Best free and open source Microsoft Excel alternatives

One staple that runs through businesses is spreadsheets. They are not exciting, but are unbelievably useful in almost every business setting.

Most people opt for the convenience and familiar interface of Microsoft Excel, or more increasingly Google Sheets, but there are many free and open source alternatives giving these tech giants a run for their money.

Often open source alternatives to big popular software are bare, offering sometimes limited functions. And using a stripped-back spreadsheet client isn't for everyone. Most people feel comfortable with Excel or Google because they know where everything is and how to perform common work tasks.

But there is a lot to be said about using a bare-bones spreadsheet application. You aren't tied to a monthly subscription or big one off payment like you are with Microsoft and you can do tasks simply without over complicating the whole process.

We've listed some of the top Microsoft Excel alternatives...

Read next: The best cloud-based spreadsheet software options

Additional reporting by Thomas Macaulay and Laurie Clarke

Apache Calc

Apache Calc

Released in 2004 as part of Apache OpenOffice, Calc is a free open source office suite featuring a word processor, spreadsheet application, database manager, drawing application and presentation work-space. This Excel alternative is written in C++ and Java and is available in 38 different languages.

Apache Calc is designed for business use and includes DataPilot, an advanced tool that pulls raw data from large corporate databases. From there users can cross-tabulate and summarise this information into meaningful data. Other 'smart' features include an 'intelligent sum button' for automating calculations and natural language formulas that generate formulas using words.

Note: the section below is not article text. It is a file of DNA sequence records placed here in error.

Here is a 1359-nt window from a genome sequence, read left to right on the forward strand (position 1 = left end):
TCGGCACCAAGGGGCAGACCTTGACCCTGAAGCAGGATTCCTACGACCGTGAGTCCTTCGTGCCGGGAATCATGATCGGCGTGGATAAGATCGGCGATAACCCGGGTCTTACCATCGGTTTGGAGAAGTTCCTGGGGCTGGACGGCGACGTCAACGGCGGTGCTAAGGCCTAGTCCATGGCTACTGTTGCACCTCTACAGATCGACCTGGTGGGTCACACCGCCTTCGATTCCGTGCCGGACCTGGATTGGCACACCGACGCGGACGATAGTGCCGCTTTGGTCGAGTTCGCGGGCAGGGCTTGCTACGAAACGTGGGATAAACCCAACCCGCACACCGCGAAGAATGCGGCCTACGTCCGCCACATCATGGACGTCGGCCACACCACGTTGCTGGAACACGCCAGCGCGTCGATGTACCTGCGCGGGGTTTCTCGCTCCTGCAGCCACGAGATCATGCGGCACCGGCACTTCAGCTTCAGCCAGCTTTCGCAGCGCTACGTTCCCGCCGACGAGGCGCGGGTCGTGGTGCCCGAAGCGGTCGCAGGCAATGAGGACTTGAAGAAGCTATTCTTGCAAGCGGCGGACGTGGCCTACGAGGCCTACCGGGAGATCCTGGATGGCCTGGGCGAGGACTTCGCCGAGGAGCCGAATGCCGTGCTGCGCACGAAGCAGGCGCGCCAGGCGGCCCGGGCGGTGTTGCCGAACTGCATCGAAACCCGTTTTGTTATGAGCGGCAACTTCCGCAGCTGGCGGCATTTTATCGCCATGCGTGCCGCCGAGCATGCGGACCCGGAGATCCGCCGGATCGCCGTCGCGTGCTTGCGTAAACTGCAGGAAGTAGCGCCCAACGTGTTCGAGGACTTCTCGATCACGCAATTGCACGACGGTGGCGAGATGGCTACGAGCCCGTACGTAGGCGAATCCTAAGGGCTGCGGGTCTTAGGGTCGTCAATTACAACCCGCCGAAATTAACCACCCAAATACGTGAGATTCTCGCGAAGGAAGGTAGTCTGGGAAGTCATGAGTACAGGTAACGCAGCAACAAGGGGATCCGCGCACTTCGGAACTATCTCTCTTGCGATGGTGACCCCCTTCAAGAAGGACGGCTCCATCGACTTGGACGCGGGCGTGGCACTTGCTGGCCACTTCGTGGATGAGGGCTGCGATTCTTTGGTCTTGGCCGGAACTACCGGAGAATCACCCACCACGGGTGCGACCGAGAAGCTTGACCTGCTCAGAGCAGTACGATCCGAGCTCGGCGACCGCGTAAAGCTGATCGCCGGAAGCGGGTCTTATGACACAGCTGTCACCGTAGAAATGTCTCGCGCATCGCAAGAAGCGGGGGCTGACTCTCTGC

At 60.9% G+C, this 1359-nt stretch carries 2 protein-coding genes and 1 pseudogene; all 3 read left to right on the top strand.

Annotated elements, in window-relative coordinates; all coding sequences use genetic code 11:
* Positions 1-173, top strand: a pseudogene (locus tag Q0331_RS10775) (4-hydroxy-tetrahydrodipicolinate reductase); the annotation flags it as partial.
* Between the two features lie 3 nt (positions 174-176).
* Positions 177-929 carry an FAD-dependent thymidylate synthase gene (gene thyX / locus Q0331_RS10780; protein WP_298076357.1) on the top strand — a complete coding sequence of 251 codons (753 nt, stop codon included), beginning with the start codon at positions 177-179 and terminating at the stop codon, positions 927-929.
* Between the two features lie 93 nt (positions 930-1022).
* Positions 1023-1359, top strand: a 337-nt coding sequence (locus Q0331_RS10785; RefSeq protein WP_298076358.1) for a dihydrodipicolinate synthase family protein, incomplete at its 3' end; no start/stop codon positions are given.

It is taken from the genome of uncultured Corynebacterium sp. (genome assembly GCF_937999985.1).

What's more, as Apache OpenOffice is an open source platform, it can be adjusted and personalised to best suit your business and your working style.

Operating systems: Windows, macOS and Linux

Airtable

Airtable

Businesses use spreadsheets for a wide range of functions, from keeping monetary records to creating graphs and workflows. But a lot of businesses also use spreadsheets as easily accessible databases, which the software really lends itself to.

Airtableis slightly different from others listed as it provides a spreadsheet/database hybrid, able to function as a database via a spreadsheet interface.

Like regular spreadsheet software, Airtable users can create tables, add columns and publish to the web or internal sites.

It's standout features include, linking tables, which means that linking data can be spread out across numerous tables rather than creating a single large table. It also adopts Google's collaborative nature, allowing multiple people to work on one spreadsheet simultaneously.

Airtable users can also create and support data capture forms which can be embedded in websites and supported by your database.

Gnumeric

Gnumeric

Gnumericis part of the GNOME Free Software Desktop Project, which was launched in 2001 with the intention of relieving the dependency on other suites such as Microsoft Office. It's an open-source spreadsheet programme.